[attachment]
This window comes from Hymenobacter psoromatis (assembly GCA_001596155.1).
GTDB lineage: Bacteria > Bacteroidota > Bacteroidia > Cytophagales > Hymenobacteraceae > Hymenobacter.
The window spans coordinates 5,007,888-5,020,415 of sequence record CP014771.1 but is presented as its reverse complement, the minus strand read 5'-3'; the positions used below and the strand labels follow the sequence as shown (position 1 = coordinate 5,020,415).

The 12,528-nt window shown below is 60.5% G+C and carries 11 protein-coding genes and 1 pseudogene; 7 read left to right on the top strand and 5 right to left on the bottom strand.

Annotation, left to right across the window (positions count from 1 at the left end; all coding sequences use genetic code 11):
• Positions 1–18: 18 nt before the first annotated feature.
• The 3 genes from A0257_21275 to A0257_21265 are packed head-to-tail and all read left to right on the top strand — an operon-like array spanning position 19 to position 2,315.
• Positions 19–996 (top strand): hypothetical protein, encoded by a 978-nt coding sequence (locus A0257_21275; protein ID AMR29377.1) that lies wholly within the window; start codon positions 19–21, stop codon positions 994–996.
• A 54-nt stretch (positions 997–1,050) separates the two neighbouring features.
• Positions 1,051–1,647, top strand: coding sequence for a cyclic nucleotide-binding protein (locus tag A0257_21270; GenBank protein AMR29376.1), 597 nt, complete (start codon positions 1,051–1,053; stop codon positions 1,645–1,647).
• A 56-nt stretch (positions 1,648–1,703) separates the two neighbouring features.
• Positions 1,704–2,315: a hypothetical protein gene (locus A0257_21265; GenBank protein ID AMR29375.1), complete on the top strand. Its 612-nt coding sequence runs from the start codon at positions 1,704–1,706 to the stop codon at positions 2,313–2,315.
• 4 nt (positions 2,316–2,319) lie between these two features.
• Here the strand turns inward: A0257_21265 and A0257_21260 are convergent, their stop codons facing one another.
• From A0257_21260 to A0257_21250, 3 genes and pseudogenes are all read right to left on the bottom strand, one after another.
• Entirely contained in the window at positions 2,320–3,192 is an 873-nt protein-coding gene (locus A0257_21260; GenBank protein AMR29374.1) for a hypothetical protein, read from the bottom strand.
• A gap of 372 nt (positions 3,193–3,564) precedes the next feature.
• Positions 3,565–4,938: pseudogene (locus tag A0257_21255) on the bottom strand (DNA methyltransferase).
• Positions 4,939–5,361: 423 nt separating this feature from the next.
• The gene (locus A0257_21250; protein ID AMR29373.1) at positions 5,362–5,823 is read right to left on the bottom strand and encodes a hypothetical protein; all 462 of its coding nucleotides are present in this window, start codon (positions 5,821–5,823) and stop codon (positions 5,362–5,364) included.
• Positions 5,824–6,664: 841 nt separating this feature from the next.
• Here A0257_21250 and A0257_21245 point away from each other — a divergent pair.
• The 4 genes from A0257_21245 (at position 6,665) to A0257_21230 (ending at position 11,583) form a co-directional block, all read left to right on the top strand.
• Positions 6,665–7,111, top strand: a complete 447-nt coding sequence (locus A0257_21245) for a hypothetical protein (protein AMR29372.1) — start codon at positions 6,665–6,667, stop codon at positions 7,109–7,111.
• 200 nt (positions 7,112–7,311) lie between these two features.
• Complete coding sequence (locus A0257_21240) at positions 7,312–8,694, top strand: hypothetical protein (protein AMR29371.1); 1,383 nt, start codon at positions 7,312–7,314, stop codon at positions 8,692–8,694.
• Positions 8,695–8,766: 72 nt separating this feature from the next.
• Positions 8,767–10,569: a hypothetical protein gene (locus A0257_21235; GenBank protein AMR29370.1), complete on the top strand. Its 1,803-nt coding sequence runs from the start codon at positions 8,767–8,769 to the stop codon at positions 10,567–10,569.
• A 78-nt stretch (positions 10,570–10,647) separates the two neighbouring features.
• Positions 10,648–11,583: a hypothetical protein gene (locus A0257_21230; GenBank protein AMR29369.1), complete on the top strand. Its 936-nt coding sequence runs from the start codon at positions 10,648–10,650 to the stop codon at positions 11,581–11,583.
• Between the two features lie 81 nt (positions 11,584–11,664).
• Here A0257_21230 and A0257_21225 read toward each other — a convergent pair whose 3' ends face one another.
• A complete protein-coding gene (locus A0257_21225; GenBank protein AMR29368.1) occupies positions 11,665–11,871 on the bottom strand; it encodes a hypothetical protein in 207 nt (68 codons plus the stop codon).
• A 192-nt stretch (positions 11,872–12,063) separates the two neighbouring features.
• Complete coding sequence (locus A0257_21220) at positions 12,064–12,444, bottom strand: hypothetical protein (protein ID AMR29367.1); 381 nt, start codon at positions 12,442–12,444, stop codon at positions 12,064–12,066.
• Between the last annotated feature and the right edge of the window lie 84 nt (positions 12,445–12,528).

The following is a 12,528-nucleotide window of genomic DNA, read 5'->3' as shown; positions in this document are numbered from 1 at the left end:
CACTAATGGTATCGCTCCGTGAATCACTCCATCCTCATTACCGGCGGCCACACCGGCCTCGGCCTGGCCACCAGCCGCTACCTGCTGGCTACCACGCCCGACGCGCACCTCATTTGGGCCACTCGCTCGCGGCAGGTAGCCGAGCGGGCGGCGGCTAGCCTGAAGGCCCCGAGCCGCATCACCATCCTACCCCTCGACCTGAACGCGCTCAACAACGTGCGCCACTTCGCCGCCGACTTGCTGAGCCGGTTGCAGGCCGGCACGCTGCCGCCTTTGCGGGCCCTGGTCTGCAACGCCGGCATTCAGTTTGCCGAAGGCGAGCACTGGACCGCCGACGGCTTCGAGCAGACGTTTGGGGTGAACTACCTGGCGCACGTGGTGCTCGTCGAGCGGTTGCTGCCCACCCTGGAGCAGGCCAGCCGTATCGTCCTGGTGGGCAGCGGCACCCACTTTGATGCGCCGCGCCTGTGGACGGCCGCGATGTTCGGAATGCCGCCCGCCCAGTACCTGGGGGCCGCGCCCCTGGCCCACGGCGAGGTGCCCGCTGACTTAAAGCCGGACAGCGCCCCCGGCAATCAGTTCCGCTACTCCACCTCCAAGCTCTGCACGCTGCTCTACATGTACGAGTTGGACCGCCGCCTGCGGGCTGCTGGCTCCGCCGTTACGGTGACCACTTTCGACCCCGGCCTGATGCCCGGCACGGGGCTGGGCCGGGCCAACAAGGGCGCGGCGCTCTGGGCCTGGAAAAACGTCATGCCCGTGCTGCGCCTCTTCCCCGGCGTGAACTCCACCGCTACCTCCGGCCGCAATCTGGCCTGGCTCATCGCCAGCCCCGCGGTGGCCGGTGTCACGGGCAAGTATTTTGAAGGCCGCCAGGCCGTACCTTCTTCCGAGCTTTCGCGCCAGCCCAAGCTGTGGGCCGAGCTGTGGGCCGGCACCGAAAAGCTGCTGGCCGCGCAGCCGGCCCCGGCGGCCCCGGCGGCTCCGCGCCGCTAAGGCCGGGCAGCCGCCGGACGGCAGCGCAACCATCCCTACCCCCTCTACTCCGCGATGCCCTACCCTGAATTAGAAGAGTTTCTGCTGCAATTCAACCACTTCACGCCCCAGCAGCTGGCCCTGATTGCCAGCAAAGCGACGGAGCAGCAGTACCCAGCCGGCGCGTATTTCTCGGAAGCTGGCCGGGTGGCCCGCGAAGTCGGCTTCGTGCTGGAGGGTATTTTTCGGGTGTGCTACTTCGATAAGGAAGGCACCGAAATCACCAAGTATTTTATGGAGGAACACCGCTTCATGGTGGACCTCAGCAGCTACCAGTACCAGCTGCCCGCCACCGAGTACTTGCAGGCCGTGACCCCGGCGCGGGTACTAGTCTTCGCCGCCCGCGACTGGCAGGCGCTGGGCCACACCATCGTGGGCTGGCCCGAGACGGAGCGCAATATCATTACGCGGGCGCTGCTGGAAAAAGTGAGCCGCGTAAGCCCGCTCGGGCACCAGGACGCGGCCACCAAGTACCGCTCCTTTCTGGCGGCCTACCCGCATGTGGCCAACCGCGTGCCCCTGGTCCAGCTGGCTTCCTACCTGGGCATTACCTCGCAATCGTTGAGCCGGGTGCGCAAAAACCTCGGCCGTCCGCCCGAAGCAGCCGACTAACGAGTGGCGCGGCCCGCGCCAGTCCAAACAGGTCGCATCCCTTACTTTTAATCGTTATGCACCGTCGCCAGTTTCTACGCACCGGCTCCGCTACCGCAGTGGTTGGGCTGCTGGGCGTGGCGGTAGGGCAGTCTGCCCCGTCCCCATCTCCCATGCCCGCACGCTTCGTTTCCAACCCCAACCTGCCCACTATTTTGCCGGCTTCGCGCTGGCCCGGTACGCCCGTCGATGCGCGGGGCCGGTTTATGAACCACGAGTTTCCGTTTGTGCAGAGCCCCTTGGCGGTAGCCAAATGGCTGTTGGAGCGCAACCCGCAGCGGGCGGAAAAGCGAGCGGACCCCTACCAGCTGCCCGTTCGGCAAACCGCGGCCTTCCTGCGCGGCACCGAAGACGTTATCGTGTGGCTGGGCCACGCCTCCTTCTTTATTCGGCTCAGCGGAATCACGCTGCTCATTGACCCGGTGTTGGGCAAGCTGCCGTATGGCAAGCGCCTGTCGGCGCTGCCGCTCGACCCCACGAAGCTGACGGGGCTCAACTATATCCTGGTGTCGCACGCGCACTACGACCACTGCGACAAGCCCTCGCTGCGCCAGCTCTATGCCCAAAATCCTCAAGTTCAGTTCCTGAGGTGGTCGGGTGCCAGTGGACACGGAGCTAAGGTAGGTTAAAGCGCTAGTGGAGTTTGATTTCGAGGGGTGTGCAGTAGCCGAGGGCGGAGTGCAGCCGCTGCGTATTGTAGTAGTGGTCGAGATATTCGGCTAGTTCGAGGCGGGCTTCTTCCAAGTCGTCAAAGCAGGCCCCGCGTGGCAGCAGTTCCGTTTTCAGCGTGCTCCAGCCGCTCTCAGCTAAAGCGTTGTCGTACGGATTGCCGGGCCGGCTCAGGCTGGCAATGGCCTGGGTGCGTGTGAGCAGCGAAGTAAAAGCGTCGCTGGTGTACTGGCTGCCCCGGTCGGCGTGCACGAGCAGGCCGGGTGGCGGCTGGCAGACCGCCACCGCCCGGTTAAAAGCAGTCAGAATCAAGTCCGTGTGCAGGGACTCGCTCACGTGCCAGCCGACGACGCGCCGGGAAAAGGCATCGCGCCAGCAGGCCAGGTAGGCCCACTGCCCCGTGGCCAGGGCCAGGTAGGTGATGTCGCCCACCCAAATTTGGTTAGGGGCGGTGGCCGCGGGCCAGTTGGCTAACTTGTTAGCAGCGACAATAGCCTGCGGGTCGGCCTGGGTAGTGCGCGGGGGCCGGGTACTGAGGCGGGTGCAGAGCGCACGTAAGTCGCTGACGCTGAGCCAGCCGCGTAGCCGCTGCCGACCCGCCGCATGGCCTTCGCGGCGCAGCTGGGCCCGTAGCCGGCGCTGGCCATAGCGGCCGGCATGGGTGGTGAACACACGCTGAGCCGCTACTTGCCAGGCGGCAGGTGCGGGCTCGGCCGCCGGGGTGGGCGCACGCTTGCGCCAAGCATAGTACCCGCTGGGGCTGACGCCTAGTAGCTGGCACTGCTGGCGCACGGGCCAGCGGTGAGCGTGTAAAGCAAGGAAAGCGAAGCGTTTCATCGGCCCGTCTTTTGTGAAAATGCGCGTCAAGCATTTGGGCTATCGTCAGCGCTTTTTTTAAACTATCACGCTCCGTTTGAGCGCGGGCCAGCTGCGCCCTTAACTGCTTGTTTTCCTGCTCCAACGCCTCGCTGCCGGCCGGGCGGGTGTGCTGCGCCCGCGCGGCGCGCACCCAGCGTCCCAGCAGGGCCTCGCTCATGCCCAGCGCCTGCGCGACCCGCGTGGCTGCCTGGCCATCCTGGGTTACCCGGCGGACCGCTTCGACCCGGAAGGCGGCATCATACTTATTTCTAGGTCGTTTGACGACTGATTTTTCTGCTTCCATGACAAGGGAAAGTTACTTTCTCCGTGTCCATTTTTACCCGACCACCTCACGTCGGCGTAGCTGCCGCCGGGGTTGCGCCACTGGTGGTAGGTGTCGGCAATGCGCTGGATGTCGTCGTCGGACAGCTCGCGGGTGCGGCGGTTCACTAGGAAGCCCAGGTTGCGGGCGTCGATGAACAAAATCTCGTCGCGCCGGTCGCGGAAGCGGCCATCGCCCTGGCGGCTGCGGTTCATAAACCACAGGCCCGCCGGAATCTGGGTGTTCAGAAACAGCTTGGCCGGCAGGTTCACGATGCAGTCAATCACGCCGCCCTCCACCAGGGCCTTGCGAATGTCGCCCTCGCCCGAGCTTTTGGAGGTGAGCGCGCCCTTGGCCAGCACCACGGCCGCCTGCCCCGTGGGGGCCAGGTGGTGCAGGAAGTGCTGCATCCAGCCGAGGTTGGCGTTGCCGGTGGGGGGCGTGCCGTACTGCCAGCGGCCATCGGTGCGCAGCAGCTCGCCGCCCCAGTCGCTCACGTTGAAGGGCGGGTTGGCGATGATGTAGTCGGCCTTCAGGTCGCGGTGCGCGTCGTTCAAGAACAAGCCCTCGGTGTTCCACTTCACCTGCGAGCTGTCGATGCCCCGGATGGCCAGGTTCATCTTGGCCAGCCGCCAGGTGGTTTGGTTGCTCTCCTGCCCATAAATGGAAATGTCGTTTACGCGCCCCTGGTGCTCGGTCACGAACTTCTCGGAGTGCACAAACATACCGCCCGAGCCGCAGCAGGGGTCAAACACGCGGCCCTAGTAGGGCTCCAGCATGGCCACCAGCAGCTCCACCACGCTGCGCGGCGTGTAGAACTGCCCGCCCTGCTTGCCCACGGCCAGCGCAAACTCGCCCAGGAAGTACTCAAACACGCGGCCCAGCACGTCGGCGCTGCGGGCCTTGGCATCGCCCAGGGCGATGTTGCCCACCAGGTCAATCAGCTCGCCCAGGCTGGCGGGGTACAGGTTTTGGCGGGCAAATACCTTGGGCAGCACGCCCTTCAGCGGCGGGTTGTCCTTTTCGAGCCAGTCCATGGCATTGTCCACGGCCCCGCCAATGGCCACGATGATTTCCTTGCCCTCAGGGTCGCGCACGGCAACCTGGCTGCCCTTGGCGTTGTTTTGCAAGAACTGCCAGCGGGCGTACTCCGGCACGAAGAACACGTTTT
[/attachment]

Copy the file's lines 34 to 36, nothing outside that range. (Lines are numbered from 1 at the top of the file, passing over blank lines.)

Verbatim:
• A 192-nt stretch (positions 11,872–12,063) separates the two neighbouring features.
• Complete coding sequence (locus A0257_21220) at positions 12,064–12,444, bottom strand: hypothetical protein (protein ID AMR29367.1); 381 nt, start codon at positions 12,442–12,444, stop codon at positions 12,064–12,066.
• Between the last annotated feature and the right edge of the window lie 84 nt (positions 12,445–12,528).